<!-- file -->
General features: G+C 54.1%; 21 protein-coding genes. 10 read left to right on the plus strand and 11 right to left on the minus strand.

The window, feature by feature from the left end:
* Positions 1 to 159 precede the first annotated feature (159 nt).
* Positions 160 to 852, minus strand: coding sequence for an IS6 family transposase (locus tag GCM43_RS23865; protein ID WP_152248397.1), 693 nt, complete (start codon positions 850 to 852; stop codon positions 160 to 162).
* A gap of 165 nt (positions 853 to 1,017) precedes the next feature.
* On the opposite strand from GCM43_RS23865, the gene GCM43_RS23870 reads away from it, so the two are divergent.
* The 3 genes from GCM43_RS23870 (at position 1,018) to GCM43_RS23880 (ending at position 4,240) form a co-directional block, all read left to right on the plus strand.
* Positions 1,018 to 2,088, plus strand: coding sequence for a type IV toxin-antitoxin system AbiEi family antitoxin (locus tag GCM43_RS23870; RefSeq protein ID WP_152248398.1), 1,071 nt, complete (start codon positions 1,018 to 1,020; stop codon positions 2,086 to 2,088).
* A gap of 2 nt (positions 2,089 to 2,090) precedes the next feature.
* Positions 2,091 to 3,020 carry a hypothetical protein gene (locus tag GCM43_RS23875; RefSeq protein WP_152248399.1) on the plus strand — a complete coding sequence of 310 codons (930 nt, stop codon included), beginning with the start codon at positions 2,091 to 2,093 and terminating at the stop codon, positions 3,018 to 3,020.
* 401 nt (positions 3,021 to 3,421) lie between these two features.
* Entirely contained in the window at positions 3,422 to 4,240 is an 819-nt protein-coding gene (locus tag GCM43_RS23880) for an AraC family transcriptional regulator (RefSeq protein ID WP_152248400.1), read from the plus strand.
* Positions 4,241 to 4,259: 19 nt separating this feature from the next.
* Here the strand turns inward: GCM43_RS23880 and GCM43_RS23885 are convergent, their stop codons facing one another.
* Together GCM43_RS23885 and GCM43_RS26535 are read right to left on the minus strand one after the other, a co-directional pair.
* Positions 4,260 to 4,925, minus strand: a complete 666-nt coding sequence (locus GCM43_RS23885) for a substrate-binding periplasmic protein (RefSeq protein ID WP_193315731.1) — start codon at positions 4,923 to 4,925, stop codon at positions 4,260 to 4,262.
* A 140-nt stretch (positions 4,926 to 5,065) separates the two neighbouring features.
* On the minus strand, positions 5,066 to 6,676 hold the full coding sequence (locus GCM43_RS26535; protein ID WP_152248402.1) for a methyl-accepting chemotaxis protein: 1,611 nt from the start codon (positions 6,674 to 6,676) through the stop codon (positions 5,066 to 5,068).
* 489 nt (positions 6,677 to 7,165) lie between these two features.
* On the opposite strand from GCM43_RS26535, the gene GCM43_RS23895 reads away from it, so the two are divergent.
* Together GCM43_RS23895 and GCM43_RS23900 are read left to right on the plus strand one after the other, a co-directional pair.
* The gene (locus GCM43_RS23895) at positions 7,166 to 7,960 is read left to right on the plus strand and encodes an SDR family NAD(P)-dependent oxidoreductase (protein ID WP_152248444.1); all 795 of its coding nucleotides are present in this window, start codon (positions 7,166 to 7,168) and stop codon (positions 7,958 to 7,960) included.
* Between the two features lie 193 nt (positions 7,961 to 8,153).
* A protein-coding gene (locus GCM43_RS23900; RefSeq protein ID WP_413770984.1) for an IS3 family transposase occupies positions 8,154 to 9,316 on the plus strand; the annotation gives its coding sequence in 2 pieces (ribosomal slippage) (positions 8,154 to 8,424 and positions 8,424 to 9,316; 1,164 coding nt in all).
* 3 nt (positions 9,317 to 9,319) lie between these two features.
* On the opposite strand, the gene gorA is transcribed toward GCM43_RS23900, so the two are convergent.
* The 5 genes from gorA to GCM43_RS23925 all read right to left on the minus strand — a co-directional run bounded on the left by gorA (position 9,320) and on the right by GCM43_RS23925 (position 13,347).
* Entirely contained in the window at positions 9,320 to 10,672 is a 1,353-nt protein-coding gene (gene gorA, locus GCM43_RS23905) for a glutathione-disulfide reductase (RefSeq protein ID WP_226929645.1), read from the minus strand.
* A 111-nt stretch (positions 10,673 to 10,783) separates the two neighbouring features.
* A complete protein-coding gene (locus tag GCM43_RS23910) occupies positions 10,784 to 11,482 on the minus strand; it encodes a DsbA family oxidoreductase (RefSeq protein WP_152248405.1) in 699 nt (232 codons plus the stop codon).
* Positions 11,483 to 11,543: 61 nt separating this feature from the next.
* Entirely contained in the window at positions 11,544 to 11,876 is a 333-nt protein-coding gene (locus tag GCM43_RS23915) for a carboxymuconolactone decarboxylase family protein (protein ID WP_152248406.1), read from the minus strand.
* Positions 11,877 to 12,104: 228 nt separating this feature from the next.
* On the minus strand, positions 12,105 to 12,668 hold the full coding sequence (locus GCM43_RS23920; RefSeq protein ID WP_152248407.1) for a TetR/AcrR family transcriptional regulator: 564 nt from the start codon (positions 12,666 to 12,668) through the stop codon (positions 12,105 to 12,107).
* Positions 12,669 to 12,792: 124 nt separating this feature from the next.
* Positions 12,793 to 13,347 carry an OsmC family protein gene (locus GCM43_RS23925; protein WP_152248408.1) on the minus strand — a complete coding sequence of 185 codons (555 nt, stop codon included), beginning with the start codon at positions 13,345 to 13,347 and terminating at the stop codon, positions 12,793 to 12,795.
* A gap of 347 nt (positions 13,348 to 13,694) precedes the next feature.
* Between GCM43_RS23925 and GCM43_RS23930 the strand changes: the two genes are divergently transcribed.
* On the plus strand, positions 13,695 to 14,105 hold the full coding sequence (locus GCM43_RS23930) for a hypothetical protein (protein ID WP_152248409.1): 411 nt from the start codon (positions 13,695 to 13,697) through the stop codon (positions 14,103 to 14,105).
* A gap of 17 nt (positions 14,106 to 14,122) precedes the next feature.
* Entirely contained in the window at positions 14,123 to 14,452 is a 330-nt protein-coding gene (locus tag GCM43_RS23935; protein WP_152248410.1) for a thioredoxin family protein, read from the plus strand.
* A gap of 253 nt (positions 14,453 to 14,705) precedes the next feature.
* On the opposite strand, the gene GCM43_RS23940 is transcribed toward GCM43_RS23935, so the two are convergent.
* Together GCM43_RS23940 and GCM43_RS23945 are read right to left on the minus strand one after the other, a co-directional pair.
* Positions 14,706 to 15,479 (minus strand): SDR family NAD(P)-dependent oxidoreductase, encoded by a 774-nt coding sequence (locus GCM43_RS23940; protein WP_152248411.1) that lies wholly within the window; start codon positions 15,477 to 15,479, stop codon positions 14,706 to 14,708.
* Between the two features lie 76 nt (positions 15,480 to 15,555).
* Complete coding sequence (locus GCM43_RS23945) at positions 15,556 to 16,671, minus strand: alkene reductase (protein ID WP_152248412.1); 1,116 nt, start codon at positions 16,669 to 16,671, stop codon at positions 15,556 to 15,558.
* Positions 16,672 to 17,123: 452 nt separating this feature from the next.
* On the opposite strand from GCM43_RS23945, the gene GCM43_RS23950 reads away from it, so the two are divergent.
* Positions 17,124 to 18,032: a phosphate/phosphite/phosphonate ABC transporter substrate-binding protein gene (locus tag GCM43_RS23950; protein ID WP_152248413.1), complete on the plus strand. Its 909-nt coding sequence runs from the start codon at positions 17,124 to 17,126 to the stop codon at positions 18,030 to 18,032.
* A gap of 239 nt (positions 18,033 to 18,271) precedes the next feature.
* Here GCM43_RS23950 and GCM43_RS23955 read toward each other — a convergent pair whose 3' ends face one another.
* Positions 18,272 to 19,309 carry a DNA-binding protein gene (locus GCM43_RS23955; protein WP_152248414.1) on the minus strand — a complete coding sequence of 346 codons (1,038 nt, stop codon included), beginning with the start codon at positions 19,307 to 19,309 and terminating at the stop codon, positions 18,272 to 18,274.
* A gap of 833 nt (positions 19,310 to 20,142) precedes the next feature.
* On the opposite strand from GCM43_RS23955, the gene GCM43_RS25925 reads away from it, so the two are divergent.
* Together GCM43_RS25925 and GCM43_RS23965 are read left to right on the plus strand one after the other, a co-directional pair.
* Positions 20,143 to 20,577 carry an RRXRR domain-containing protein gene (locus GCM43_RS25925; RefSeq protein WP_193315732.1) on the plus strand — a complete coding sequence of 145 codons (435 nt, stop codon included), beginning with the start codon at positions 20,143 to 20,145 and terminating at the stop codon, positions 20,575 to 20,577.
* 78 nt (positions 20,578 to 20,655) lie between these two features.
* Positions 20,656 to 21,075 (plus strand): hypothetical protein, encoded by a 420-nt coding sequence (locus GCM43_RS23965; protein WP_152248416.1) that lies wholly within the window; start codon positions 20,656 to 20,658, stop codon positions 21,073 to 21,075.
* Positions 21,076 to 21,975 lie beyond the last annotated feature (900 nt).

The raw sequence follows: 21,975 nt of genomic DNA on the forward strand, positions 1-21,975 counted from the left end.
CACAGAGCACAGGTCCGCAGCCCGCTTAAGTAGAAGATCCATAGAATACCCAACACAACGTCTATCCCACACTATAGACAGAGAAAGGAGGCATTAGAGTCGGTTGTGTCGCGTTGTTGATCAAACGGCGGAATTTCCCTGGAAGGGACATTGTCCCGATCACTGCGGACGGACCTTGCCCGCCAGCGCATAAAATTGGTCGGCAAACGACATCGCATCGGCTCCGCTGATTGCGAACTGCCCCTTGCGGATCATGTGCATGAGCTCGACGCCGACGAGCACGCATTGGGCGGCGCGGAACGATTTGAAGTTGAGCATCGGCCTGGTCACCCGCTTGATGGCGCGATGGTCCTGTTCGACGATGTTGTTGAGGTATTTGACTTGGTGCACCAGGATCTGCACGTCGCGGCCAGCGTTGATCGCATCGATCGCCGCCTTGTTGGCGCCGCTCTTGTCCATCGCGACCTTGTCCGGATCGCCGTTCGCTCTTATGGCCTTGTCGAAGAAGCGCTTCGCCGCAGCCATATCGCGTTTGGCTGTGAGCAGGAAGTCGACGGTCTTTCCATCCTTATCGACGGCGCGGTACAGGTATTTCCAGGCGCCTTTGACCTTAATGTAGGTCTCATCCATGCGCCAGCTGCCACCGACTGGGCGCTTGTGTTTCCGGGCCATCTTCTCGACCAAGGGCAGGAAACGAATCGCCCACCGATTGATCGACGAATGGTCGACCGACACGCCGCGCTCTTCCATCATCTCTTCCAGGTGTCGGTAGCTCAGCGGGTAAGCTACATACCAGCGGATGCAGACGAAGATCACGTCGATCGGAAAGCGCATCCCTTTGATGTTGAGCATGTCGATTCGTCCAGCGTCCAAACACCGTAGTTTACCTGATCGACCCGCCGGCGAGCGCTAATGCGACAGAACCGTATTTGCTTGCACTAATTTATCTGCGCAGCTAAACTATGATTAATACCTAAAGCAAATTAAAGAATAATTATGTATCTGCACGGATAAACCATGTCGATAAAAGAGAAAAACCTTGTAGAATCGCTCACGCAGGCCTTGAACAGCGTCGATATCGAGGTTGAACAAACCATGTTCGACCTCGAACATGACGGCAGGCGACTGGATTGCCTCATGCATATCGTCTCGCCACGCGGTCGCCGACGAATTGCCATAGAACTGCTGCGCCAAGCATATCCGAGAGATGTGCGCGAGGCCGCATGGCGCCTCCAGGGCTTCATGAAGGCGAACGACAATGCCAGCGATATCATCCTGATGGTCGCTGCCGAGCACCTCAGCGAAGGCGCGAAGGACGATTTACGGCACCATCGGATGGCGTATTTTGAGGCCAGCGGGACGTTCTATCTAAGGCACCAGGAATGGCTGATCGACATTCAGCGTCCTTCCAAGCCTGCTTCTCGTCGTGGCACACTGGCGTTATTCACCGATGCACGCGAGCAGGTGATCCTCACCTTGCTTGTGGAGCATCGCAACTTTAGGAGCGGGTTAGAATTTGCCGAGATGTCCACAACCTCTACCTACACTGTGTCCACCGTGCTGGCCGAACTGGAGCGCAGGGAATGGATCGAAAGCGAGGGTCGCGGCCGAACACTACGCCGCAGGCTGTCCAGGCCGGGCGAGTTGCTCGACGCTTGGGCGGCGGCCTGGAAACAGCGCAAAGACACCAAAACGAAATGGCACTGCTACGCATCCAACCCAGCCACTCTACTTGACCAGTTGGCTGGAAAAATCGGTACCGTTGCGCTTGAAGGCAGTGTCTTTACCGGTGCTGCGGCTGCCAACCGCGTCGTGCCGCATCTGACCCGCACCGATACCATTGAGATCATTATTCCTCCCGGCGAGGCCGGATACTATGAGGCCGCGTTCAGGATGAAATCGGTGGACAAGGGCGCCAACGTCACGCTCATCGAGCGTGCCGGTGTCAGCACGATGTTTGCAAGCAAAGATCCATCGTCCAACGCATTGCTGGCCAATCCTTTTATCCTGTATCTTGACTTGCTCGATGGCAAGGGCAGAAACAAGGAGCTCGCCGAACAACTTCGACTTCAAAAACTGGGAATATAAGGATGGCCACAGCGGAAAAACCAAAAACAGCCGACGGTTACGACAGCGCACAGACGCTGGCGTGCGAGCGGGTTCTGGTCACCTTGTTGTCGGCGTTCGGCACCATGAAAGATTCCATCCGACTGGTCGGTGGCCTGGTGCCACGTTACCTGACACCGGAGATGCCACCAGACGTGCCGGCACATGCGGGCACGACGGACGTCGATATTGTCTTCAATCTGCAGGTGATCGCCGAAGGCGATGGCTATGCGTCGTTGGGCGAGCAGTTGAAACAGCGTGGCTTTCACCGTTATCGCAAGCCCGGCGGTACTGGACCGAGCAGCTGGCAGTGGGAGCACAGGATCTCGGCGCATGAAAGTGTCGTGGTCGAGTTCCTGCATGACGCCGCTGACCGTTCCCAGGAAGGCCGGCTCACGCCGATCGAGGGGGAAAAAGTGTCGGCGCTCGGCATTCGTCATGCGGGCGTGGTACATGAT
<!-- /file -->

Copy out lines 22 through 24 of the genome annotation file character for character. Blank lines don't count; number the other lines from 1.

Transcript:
* The gene (locus GCM43_RS23895) at positions 7,166 to 7,960 is read left to right on the plus strand and encodes an SDR family NAD(P)-dependent oxidoreductase (protein ID WP_152248444.1); all 795 of its coding nucleotides are present in this window, start codon (positions 7,166 to 7,168) and stop codon (positions 7,958 to 7,960) included.
* Between the two features lie 193 nt (positions 7,961 to 8,153).
* A protein-coding gene (locus GCM43_RS23900; RefSeq protein ID WP_413770984.1) for an IS3 family transposase occupies positions 8,154 to 9,316 on the plus strand; the annotation gives its coding sequence in 2 pieces (ribosomal slippage) (positions 8,154 to 8,424 and positions 8,424 to 9,316; 1,164 coding nt in all).